- Source: Justin Sullivan in an interview with Chris Benn in February 1997 -

Snelsmore Wood is also about the Road Protest Movement.

St George's Hill:
Place in the county Surrey, southwest of London, not very far away from Newbury. The place is famous because in April 1649, during the English Civil War, a group of Diggers, nonviolent agrarian communists, assembled there and began to cultivate the common land. They claimed that God had created the Earth for everybody to share and provide for their basic needs. Their activities alarmed the Commonwealth government  (i.e. the government of Oliver Cromwell and the parliament) and roused the hostility of local landowners, who were rival claimants to the common lands. The Diggers were harassed by legal actions and mob violence, and by the end of March 1650 their colony was dispersed. Ironically, today there is an exclusive housing estate for celebrities and wealthy people on St George's Hill.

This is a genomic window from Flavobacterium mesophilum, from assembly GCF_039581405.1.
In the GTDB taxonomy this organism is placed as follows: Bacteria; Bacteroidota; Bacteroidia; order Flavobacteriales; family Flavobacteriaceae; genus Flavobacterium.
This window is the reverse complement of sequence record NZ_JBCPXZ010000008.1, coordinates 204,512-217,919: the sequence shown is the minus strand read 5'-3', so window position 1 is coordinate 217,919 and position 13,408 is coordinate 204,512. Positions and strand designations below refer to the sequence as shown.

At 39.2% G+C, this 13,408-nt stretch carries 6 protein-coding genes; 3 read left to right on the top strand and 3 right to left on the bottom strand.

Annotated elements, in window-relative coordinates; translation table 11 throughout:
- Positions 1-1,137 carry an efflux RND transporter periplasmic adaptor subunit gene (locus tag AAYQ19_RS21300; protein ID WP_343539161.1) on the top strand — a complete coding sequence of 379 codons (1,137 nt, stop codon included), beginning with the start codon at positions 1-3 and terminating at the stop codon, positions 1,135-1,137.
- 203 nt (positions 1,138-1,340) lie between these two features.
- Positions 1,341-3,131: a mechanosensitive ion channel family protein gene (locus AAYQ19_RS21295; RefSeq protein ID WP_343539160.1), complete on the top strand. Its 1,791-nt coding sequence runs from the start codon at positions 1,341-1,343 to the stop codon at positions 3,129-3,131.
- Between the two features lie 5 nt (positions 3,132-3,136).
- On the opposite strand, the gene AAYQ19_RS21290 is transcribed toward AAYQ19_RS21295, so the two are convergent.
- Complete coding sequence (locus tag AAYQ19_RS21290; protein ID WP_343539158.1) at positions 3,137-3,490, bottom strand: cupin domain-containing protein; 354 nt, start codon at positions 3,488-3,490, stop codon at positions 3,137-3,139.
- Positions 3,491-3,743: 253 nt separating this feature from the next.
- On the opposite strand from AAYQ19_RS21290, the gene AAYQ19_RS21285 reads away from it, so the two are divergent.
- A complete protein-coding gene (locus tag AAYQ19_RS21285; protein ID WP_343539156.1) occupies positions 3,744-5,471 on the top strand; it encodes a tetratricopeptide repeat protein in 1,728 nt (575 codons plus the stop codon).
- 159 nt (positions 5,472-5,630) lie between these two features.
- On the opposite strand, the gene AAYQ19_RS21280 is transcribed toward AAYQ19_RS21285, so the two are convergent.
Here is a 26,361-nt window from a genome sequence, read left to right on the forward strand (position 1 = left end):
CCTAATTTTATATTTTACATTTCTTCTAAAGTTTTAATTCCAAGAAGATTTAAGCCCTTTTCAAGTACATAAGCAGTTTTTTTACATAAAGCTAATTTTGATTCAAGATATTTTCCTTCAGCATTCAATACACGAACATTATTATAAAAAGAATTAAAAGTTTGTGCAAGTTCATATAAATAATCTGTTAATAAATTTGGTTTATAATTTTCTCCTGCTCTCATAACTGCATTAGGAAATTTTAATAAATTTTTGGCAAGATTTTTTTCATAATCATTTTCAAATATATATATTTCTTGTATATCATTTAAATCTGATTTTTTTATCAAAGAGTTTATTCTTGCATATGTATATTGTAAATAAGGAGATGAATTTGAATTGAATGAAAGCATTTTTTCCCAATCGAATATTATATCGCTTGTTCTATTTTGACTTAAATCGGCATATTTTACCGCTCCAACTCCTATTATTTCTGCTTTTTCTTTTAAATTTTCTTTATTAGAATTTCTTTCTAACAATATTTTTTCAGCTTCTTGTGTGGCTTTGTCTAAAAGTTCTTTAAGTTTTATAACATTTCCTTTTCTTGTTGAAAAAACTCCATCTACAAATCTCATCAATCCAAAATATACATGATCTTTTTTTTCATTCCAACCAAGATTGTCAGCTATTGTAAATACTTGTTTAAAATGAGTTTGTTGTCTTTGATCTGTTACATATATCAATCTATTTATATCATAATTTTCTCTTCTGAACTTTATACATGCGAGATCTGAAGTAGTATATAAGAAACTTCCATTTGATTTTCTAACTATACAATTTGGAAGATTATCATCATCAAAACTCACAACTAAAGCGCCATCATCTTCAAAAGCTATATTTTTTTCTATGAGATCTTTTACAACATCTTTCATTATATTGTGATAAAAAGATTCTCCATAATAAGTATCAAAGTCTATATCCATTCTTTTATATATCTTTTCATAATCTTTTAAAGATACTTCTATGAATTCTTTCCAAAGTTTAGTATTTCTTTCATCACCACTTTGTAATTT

- Source: Encyclopaedia Britannica - Read more: Wikipedia -

Leon Rosselson wrote the song "The World Turned Upside Down" about this event, which was covered by Billy Bragg (on the "Back to Basics" compilation), the Oysterband ("The Shouting End of Life") and Attila the Stockbroker ("The Siege of Shoreham"), who also spoofed it ("The Liggers' Song" on "This is Free Europe"). I can only highly recommend all four albums. This is how it goes:

In 1649
To St. George's Hill,
A ragged band they called the Diggers
Came to show the people's will
They defied the landlords
They defied the laws
They were the dispossessed
Reclaiming what was theirs

We come in peace they said
To dig and sow
We come to work the lands in common
And to make the waste ground grow
This earth divided
We will make whole
So it will be
A common treasury for all

The sin of property
We do disdain